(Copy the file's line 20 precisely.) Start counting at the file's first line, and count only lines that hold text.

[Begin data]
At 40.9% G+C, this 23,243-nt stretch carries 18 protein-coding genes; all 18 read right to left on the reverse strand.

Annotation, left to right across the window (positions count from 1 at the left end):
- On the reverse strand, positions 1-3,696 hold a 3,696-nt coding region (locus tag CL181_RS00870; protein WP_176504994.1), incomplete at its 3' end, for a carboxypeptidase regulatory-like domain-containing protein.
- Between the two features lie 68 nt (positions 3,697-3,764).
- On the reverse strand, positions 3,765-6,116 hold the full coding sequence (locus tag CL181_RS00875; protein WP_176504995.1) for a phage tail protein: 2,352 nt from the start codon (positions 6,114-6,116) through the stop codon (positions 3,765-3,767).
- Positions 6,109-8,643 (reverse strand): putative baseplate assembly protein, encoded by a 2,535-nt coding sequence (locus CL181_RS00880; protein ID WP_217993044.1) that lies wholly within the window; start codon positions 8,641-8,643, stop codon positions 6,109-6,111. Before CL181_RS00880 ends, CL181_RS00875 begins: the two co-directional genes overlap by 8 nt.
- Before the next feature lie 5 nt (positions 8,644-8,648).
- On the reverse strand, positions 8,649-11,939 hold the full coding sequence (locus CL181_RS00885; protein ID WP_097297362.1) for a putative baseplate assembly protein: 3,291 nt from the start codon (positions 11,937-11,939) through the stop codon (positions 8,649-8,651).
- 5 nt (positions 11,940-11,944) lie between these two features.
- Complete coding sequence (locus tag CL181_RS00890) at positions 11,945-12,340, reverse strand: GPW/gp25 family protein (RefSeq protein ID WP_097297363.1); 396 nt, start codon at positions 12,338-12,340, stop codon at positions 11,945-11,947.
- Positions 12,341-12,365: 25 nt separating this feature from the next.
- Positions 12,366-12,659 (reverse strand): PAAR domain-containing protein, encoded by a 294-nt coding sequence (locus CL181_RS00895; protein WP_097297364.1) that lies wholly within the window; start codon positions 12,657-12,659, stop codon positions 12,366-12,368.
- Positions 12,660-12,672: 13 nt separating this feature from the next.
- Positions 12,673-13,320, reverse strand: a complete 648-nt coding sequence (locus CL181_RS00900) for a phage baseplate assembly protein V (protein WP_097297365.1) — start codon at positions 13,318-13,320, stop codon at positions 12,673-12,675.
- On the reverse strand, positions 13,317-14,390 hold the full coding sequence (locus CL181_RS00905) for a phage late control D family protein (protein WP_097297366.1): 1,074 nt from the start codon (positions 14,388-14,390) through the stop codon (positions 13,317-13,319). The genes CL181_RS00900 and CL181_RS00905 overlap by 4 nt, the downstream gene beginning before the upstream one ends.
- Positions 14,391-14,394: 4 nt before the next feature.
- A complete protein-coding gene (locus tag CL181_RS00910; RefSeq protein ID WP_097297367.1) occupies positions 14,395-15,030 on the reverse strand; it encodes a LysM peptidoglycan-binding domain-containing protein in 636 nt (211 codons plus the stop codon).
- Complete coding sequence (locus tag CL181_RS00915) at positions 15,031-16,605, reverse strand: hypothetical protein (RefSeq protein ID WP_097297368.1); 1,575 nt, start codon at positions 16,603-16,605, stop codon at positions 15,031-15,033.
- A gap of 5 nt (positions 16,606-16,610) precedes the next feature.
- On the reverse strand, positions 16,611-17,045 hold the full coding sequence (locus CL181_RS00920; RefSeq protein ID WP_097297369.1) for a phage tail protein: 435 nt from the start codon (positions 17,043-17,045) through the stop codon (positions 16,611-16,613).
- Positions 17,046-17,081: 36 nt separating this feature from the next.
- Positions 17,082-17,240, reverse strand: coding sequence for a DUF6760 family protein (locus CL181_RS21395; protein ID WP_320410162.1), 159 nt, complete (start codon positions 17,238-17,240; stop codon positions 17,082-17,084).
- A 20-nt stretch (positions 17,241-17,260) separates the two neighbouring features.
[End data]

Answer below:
- On the reverse strand, positions 16,611-17,045 hold the full coding sequence (locus CL181_RS00920; RefSeq protein ID WP_097297369.1) for a phage tail protein: 435 nt from the start codon (positions 17,043-17,045) through the stop codon (positions 16,611-16,613).